Source: Wall Street Journal | Date: March 19, 2013
Workers and employers in
the U.S. are bracing for a retirement crisis, even as the stock market sits
near highs and the economy shows signs of improvement.
New data show that
powerful financial and demographic forces are combining to squeeze individuals
and companies that are trying to save for the future and make their money last.
Fifty-seven percent of
U.S. workers surveyed reported less than $25,000 in total household savings and
investments excluding their homes, according to a report to be released Tuesday
by the Employee Benefit Research Institute. Only 49% reported having so little
money saved in 2008.
The survey also found
that 28% of Americans have no confidence they will have enough money to retire
comfortably—the highest level in the study's 23-year history.
The same forces are
weighing on corporate balance sheets. Based on another recent report, the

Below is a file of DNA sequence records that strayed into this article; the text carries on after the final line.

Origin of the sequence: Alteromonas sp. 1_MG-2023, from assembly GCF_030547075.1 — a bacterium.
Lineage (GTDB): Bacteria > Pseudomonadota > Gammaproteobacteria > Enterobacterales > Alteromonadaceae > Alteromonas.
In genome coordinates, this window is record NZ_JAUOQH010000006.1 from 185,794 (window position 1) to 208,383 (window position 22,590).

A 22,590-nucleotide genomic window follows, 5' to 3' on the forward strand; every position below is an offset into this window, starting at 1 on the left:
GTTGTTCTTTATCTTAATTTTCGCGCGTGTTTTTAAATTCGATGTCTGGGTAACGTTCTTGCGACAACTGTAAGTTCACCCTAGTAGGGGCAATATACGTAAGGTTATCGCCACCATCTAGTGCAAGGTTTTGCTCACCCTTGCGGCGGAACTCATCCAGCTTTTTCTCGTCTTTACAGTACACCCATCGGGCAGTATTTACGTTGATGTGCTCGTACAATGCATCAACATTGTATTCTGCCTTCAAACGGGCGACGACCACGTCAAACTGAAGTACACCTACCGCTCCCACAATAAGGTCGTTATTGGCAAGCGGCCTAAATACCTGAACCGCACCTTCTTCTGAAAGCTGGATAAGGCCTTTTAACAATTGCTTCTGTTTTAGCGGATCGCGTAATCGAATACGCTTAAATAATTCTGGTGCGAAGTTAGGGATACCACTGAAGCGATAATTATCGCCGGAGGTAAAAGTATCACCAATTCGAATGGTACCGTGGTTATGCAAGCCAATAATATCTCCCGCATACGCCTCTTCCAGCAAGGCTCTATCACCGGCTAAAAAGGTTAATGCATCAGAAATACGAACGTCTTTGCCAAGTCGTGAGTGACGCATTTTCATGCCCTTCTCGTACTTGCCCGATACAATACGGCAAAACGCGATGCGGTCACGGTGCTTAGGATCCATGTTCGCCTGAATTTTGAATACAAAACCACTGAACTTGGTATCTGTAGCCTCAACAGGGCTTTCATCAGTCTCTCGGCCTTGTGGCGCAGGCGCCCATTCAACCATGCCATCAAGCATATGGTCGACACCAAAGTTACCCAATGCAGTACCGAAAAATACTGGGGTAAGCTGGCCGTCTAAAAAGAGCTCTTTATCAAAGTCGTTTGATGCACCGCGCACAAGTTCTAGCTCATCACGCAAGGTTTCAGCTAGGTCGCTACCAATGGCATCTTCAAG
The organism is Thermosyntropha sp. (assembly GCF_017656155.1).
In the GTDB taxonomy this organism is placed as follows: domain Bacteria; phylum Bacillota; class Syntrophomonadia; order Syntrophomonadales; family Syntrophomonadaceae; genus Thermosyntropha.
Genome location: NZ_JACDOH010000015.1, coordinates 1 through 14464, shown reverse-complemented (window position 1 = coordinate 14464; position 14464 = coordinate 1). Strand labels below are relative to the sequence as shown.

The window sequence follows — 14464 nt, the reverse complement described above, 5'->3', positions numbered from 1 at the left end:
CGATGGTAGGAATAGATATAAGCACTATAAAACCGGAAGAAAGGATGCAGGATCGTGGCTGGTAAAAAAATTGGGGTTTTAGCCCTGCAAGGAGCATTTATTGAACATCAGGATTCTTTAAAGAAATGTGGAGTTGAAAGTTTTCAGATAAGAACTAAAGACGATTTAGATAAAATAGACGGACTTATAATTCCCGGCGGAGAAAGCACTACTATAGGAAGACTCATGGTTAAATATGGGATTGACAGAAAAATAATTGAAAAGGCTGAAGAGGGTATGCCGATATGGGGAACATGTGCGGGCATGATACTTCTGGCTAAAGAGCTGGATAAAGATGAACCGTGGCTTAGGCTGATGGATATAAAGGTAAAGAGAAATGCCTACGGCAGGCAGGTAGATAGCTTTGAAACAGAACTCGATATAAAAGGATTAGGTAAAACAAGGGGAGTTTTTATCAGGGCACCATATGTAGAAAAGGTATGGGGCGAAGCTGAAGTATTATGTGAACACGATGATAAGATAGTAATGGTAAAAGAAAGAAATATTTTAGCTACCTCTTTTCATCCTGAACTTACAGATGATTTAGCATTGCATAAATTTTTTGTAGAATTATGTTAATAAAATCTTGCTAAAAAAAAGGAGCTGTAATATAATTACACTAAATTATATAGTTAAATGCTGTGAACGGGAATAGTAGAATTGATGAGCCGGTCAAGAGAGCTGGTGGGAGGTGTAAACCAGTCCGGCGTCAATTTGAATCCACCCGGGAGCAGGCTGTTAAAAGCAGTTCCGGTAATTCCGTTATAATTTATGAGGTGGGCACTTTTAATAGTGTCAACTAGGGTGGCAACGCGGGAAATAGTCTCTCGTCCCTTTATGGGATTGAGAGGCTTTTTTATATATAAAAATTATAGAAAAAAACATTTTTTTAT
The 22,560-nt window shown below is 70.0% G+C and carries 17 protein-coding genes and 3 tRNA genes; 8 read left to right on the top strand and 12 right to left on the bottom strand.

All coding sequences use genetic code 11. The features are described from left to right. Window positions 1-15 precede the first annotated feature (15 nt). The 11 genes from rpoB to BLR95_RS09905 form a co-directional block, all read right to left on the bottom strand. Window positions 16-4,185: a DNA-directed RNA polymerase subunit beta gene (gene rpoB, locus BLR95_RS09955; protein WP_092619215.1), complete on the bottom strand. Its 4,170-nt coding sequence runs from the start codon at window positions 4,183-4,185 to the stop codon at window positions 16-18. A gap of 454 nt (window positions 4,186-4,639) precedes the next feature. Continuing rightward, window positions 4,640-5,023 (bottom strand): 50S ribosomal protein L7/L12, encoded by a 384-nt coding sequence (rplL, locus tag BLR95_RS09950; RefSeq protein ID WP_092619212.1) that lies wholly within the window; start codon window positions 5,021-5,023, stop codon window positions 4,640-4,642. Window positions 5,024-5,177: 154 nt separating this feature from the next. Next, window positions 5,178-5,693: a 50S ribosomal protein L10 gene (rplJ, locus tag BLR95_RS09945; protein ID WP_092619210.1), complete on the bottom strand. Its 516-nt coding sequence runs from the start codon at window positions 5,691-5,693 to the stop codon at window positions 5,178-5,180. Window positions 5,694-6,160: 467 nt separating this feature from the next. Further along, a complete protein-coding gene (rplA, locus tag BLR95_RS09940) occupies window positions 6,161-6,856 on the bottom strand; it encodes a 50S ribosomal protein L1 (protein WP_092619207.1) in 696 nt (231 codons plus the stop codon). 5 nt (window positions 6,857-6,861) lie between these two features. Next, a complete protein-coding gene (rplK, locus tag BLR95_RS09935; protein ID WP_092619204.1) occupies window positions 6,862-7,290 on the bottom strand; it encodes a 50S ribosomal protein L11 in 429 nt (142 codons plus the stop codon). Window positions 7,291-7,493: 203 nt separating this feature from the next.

Society of Actuaries said that rising life expectancies could add as much as
$97 billion to corporate pension liabilities in coming years, an increase of up
While Americans are
living longer, the extended life spans will make it tougher for workers trying
to stretch retirement savings and put additional strains on pension plans.
Ghelfi, 49 years old, a small-business owner in Falmouth, Mass., and his wife
own two candy stores and a children's clothing shop. He said they didn't make
their normal $24,000 contribution to their retirement plan two years ago
because they couldn't afford to take the money out of the businesses.
To read more of this article click here.